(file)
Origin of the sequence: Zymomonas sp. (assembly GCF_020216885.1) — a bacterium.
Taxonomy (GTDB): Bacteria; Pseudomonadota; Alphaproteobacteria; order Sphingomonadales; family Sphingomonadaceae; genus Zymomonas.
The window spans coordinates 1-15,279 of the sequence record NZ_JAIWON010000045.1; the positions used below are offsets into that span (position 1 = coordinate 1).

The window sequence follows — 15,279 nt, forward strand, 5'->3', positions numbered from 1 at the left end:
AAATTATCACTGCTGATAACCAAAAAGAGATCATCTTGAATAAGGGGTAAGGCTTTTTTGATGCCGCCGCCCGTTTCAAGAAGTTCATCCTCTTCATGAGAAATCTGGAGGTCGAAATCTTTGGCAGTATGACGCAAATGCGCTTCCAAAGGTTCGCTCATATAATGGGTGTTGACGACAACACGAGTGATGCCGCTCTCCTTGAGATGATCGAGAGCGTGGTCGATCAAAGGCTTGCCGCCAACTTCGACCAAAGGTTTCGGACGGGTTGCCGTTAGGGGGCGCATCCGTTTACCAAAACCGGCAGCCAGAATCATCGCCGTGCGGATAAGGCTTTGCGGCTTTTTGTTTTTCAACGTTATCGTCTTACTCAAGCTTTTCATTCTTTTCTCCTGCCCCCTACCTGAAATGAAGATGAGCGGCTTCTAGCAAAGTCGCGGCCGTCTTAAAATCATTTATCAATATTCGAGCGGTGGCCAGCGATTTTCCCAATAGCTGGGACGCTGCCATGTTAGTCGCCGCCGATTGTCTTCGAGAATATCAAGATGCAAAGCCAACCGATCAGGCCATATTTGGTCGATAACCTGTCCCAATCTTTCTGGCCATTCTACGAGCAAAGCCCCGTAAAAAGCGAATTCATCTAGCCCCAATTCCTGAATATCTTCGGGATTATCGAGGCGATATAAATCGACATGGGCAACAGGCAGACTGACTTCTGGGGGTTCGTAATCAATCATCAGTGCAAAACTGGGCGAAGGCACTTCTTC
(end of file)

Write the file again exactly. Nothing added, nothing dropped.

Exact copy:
Origin of the sequence: Zymomonas sp. (assembly GCF_020216885.1) — a bacterium.
Taxonomy (GTDB): Bacteria; Pseudomonadota; Alphaproteobacteria; order Sphingomonadales; family Sphingomonadaceae; genus Zymomonas.
The window spans coordinates 1-15,279 of the sequence record NZ_JAIWON010000045.1; the positions used below are offsets into that span (position 1 = coordinate 1).

The window sequence follows — 15,279 nt, forward strand, 5'->3', positions numbered from 1 at the left end:
AAATTATCACTGCTGATAACCAAAAAGAGATCATCTTGAATAAGGGGTAAGGCTTTTTTGATGCCGCCGCCCGTTTCAAGAAGTTCATCCTCTTCATGAGAAATCTGGAGGTCGAAATCTTTGGCAGTATGACGCAAATGCGCTTCCAAAGGTTCGCTCATATAATGGGTGTTGACGACAACACGAGTGATGCCGCTCTCCTTGAGATGATCGAGAGCGTGGTCGATCAAAGGCTTGCCGCCAACTTCGACCAAAGGTTTCGGACGGGTTGCCGTTAGGGGGCGCATCCGTTTACCAAAACCGGCAGCCAGAATCATCGCCGTGCGGATAAGGCTTTGCGGCTTTTTGTTTTTCAACGTTATCGTCTTACTCAAGCTTTTCATTCTTTTCTCCTGCCCCCTACCTGAAATGAAGATGAGCGGCTTCTAGCAAAGTCGCGGCCGTCTTAAAATCATTTATCAATATTCGAGCGGTGGCCAGCGATTTTCCCAATAGCTGGGACGCTGCCATGTTAGTCGCCGCCGATTGTCTTCGAGAATATCAAGATGCAAAGCCAACCGATCAGGCCATATTTGGTCGATAACCTGTCCCAATCTTTCTGGCCATTCTACGAGCAAAGCCCCGTAAAAAGCGAATTCATCTAGCCCCAATTCCTGAATATCTTCGGGATTATCGAGGCGATATAAATCGACATGGGCAACAGGCAGACTGACTTCTGGGGGTTCGTAATCAATCATCAGTGCAAAACTGGGCGAAGGCACTTCTTC